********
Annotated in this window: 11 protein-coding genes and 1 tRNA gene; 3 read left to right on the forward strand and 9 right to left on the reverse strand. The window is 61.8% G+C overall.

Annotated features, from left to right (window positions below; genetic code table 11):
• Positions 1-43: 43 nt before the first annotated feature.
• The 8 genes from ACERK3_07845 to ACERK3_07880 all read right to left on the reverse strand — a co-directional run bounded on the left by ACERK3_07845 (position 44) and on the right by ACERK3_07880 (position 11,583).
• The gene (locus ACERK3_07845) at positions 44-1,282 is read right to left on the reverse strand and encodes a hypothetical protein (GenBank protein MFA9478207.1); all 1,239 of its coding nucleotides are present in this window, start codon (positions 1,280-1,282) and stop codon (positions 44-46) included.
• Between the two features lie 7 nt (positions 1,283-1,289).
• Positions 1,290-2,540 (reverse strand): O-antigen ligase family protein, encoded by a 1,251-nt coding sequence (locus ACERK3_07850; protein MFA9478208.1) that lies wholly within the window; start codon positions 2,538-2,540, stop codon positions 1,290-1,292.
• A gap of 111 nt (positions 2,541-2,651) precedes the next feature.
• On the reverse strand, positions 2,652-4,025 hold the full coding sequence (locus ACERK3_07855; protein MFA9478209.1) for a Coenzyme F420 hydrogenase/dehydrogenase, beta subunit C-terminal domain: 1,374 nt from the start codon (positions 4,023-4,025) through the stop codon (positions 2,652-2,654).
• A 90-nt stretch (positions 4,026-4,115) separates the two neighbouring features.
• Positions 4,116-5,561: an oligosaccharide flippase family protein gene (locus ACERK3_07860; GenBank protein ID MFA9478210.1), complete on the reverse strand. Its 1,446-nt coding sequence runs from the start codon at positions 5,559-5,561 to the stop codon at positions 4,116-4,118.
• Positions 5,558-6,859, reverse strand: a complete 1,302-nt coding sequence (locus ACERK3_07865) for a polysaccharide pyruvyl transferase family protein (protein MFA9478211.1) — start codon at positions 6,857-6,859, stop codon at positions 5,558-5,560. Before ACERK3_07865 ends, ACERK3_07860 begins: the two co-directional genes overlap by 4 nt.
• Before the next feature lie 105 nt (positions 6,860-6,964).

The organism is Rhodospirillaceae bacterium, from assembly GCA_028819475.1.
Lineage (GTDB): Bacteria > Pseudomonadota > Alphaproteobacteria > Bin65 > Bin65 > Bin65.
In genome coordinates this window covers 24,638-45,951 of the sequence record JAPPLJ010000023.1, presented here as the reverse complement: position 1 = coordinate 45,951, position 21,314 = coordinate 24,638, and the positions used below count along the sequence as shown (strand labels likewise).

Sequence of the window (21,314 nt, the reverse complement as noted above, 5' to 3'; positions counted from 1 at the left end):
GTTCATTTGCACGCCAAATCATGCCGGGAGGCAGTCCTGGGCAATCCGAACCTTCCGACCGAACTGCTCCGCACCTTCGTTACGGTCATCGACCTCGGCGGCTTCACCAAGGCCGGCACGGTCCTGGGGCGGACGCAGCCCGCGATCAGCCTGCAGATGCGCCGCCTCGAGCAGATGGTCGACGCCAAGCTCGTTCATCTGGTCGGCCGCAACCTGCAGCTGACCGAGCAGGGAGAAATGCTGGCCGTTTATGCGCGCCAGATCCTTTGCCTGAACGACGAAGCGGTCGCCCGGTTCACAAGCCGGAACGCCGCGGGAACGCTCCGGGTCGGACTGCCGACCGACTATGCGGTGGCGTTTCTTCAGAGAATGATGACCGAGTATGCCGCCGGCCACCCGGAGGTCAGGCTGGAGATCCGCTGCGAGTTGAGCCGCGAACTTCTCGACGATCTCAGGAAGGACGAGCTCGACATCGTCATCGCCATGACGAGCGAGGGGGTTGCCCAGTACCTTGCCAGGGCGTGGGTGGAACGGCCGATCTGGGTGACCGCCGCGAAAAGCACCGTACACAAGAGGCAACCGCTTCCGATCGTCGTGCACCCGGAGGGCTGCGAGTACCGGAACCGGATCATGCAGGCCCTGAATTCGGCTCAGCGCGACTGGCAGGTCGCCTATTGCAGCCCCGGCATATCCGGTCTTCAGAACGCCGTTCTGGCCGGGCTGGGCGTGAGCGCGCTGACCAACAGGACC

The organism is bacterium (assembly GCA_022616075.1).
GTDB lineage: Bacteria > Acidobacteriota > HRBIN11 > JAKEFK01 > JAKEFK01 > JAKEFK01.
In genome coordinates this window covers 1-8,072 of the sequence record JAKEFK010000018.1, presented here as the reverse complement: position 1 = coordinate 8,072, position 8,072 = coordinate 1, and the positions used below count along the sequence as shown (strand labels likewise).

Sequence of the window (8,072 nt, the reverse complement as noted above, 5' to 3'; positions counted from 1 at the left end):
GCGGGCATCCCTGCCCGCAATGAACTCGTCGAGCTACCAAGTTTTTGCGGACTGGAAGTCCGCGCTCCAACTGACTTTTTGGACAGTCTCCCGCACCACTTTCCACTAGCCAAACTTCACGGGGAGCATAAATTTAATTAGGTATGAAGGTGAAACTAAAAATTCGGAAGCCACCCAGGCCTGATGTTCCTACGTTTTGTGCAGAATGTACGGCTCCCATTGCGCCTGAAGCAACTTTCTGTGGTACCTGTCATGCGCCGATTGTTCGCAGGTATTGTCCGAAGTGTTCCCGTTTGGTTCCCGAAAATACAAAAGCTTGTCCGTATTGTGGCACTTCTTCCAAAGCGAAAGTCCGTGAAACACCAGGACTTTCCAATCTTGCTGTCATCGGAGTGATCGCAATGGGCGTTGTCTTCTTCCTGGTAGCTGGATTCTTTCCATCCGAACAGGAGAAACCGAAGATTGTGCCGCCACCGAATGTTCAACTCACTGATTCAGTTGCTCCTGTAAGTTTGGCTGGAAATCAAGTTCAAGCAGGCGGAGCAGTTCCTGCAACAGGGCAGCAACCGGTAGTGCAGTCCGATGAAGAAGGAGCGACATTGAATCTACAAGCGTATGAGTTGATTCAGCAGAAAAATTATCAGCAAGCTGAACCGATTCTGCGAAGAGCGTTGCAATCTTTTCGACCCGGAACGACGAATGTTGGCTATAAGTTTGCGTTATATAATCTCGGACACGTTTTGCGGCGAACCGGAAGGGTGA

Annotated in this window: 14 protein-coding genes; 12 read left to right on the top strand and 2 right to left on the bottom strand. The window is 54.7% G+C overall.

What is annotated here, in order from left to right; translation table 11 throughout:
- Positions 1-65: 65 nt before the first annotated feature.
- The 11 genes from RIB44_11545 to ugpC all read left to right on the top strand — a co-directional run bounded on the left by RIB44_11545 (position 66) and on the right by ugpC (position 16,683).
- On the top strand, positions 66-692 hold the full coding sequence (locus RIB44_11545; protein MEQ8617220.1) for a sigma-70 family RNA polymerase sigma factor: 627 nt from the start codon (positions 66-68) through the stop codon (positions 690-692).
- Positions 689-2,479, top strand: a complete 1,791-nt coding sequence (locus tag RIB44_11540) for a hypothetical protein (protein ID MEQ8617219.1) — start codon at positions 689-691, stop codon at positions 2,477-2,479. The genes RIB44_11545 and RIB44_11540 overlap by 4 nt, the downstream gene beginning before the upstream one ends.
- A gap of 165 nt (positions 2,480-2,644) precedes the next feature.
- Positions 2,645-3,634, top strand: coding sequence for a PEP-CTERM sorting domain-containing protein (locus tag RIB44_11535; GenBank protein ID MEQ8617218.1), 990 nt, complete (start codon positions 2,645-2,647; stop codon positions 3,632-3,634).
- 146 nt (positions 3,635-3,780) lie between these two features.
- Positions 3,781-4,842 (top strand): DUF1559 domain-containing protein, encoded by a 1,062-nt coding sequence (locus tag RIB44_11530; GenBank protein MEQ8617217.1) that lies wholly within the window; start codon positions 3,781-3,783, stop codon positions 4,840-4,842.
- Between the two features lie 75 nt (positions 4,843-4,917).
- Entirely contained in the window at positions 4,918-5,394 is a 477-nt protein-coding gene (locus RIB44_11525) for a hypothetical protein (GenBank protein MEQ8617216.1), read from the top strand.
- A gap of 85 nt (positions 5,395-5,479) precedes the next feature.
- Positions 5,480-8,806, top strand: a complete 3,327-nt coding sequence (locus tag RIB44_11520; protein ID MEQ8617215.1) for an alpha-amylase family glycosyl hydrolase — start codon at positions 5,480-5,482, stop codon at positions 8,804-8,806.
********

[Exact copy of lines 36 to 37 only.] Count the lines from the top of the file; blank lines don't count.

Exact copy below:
- A gap of 85 nt (positions 5,395-5,479) precedes the next feature.
- Positions 5,480-8,806, top strand: a complete 3,327-nt coding sequence (locus tag RIB44_11520; protein ID MEQ8617215.1) for an alpha-amylase family glycosyl hydrolase — start codon at positions 5,480-5,482, stop codon at positions 8,804-8,806.